He fought against Set, to avenge the death of his father, and lost an eye, but eventually overcame him and became king of Egypt.
For further details of the Egyptian, Greek and Roman mythologies, see Egyptian Gods Theme and Greek Mythology Link.
Uranus is the Greek interpretation of Noah, as they both represent Heaven. The story of the castration of Uranus, by his son Cronos, identifies Uranus as Noah, and Cronos as Ham.
There are two versions of Ham's offence against Noah. Either he castrated him, or else he disabled him from having children using magic. The castration story is unlikely, because such an event could hardly have been missed out of the Bible. However, for the purpose of matching the Greek mythology with the Bible characters, it does not matter if either of these stories are true. It only matters that people believed them and incorporated the events into the mythology.
Holinshed (4) identifies Osiris as Mizraim, with the statement that his son Hercules Lybidicus is the same as Lehabim who is mentioned in Gen. 10:13.
Josephus (5) associates Mizraim with Egypt, calling the country Mestre and the people the Mestreans. In modern Hebrew and Arabic, the country is known as Mizraim and Misr respectively. Mizraim must have been king of Egypt, after it had been founded by his father Ham, and he must be the same person who Borosus calls Osiris, the son of Ham and Rhea.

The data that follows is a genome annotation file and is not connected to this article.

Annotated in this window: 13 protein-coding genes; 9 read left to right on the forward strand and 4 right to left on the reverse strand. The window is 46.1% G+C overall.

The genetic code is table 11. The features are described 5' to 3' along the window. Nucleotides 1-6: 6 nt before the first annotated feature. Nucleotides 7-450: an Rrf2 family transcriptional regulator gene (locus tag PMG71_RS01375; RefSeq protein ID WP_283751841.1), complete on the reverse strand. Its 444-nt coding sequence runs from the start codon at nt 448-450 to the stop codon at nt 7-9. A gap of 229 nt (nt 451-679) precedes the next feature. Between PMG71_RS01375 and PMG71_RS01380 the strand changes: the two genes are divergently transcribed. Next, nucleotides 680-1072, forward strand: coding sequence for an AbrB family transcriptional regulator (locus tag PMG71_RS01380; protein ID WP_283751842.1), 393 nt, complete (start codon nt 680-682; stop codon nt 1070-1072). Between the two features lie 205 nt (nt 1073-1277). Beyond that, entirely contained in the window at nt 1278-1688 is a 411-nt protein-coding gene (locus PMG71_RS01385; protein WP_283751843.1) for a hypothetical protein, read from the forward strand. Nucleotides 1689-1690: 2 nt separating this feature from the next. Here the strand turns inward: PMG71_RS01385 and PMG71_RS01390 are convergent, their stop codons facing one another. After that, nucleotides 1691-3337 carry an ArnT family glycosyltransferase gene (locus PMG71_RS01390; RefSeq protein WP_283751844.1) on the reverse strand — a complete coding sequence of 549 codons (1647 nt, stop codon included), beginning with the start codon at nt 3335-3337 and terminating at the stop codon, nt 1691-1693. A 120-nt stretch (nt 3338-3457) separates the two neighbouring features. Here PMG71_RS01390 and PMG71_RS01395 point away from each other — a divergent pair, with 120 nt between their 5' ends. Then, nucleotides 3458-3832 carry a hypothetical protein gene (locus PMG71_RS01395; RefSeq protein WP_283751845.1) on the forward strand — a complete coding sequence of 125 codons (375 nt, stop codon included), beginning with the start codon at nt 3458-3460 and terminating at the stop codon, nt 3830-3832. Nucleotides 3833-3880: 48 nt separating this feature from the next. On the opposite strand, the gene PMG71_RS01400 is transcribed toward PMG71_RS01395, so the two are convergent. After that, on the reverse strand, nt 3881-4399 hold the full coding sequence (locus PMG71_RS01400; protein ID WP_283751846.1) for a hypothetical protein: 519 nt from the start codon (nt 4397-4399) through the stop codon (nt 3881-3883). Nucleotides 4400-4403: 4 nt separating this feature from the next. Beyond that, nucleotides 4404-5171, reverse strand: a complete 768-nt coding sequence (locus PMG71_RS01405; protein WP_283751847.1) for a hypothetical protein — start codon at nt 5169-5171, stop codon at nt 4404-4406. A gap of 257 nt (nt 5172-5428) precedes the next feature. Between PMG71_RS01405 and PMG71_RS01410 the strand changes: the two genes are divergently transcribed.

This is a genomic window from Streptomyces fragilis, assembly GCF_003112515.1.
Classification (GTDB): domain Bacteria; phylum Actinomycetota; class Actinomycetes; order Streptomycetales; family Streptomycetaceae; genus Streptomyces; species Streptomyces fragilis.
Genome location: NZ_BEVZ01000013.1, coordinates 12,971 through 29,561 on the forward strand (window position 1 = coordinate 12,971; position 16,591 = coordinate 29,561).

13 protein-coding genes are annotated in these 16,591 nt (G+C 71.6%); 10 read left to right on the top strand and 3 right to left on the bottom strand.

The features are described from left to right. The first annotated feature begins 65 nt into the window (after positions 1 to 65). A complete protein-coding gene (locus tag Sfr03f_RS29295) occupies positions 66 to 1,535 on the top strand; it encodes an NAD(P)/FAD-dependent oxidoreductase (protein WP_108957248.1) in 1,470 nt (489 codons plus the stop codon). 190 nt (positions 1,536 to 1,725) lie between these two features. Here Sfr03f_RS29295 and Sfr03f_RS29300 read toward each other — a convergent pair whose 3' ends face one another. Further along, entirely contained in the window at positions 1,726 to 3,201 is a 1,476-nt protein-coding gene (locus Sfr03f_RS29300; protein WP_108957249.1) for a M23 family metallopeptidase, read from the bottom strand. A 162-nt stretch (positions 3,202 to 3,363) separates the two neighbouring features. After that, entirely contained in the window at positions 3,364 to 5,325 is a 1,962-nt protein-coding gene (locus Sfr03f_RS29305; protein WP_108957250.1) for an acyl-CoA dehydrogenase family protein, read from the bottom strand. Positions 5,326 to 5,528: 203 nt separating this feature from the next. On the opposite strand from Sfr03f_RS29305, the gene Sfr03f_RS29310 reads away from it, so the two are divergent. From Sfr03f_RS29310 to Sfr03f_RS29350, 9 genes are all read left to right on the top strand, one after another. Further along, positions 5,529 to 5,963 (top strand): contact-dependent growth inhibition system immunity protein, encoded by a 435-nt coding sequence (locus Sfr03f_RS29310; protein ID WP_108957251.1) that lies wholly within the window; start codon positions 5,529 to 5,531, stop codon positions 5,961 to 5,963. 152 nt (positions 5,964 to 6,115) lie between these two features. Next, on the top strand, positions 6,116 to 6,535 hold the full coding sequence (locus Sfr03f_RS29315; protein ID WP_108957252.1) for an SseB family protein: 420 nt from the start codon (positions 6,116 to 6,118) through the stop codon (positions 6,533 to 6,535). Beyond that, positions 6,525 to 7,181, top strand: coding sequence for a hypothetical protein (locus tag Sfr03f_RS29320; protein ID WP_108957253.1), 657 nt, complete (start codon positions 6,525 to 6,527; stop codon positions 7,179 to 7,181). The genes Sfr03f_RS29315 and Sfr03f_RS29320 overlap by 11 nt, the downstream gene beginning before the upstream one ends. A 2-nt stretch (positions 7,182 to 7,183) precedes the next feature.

This son of Mizraim (Osiris) went all over Europe overthrowing tyrants, after avenging the death of his father.
Throughout the ancient world, the first king in any new settlement was called Saturn (in addition to any other names he might have). His successor was called Jupiter, and the third in line was called Hercules. The wife of each Saturn was called Rhea, and the wife of each Jupiter was called Juno, Isis or Io. There have been many kings and queens with these titles in different parts of the world, but there is only one Uranus, who was Noah. This tradition is explained by Holinshed (6). Note: Holinshed does not give a name for the wife of Hercules Lybidicus, but we know from Lynche that his three wives were Araxa, Omphale, and Galathea.
Noah and his wife Tytea had at least 30 other children, born after the Flood (according to Lynche). The Bible only mentions the three eldest sons, Shem, Ham and Japheth, who were born before the Flood and were with him in the ark. If there were additional children, why is the Bible silent about them? Possibly the reason is that, unlike the three eldest sons and their descendants, they were not appointed as kings, but travelled and assisted with the building up of kingdoms. However, this is not an entirely satisfactory explanation, because there is an exception to the rule. Tuyscon, one of the sons of Noah and Tytea, was appointed by Noah as king of Almaign, now called Germany.